The novel pressure sensor is unique in its ability to wirelessly detect and monitor pressure ranges not easily accessible by other means. InductorCapacitor (LC) pressure sensors follow a new microfabrication process that eliminates the need for wiring, is highly flexible, cost-effective and allows scaling up for mass production.
The current market of pressure sensors in wearable applications that are commonly used to monitor sports and medical garments is limited in terms of their performance characteristics. In most cases, there are issues with the sensors’ reliability and reusability; devices are impractical to use owing to their size and bulky wiring restrictions, and they are frequently not capable of delivering reliable measurements over wide pressure ranges. Our innovation goes beyond the conventional approach and offers a low-cost alternative with reduced fabrication complexity, combined with improved sensitivity to low pressures, wireless operation, and improved sensor flexibility. This approach will have a substantial impact in applications related to compression garments for medical treatment, or for improved performance in sports. It also has wider applications in pressure-sensing, including electronic skin for robotics.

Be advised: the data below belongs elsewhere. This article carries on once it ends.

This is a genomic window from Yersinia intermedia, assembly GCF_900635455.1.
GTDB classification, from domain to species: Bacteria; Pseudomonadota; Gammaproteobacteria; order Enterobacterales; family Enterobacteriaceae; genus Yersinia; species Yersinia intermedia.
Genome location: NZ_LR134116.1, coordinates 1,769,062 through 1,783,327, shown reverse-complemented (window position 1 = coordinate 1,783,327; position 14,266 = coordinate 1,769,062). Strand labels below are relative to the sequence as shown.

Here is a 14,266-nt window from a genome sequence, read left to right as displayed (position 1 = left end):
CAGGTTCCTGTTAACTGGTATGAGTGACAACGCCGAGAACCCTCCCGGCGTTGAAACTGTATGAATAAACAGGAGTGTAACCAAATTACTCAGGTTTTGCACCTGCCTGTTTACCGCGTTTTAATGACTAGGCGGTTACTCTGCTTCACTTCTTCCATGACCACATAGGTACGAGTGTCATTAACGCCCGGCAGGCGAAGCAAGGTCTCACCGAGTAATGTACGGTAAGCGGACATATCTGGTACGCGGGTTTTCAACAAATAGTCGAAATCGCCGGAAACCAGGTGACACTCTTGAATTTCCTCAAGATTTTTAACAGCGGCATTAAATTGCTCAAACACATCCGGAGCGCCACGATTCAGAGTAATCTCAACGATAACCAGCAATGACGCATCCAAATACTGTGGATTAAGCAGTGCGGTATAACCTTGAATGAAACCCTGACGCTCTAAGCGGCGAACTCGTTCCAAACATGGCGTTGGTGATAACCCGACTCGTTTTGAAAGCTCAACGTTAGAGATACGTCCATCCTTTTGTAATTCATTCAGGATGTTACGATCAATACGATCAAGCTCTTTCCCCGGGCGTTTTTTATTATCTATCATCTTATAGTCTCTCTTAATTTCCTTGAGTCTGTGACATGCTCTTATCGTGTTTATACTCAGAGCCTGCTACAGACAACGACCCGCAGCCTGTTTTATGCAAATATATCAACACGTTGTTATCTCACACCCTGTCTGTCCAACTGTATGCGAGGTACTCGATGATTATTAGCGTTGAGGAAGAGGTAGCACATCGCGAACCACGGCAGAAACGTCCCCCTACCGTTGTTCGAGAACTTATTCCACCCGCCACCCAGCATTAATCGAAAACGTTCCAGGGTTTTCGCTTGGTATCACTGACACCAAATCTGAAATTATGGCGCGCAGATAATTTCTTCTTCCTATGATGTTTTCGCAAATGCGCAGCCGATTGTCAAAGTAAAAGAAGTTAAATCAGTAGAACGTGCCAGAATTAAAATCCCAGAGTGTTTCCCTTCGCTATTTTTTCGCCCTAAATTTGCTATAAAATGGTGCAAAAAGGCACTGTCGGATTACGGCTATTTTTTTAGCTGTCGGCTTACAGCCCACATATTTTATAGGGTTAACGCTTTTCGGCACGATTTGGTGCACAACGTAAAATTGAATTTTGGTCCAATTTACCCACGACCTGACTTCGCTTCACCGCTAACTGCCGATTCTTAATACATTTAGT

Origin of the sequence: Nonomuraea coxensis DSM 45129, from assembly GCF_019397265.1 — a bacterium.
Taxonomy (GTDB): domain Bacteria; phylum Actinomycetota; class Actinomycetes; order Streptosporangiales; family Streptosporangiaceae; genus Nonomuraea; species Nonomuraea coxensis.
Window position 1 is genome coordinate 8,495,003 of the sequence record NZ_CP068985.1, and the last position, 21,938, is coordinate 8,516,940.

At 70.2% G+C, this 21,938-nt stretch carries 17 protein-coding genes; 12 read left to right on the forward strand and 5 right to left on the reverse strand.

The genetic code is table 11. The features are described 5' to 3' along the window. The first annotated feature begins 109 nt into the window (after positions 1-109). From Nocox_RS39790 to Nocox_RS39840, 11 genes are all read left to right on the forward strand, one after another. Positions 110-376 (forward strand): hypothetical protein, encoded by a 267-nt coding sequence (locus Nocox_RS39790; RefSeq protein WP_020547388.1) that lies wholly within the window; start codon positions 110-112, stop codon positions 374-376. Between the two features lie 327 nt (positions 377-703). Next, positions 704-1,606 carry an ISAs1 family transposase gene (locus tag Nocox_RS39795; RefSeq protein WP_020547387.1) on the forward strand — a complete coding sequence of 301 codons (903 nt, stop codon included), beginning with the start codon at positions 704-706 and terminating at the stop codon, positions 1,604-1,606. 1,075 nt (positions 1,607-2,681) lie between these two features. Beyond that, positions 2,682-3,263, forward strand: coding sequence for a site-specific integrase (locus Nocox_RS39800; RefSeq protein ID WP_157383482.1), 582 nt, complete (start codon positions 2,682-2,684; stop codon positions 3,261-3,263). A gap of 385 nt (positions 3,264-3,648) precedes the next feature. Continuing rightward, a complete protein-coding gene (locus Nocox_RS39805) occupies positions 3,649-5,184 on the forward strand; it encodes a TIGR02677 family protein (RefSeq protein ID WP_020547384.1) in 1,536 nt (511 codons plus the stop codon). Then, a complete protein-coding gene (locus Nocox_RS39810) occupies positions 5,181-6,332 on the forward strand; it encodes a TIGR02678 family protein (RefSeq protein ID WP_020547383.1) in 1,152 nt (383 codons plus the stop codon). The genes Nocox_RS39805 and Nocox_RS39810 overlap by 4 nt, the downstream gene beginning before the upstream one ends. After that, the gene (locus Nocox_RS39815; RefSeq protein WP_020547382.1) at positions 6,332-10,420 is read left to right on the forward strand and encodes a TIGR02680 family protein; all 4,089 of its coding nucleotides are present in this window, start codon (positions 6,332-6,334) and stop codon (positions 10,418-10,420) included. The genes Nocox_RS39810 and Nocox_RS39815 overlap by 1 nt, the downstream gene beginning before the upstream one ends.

The novel pressure sensor developed by the School of Engineering at the University of Edinburgh and Heriot-Watt University is based on a flexible inductor-capacitor (LC) circuit that is designed to resonate at a specific frequency. The sensor is passive, requiring no power supply. Its resonant frequency shifts upon changes in applied pressure, and is detected wirelessly via an external antenna and portable reader system. The operational resonant frequency and the range of sensitivity can both be independently modified through simple design of the micropatterned electrodes and internal sensor microstructure. The LC pressure sensor is manufactured using a unique and scalable microfabrication process, which yields flexible devices capable of withstanding extreme deformations such as bending and folding. Devices are manufactured using bottom-up processing from a single silicon (Si) carrier wafer, allowing concurrent development of multiple batches with a high degree of translational and angular alignment, and are later peeled from the carrier wafer to yield ultrathin, highly flexible and conformable devices. Their fabrication involves standard semiconductor processing steps, including surface (plasma) treatments, material deposition, photolithography and etching. This patent-pending approach enables high device flexibility, manufacturing precision, uniformity, and mass wafer treatment for large-scale manufacturing.
International patent application: WO2021171037A1
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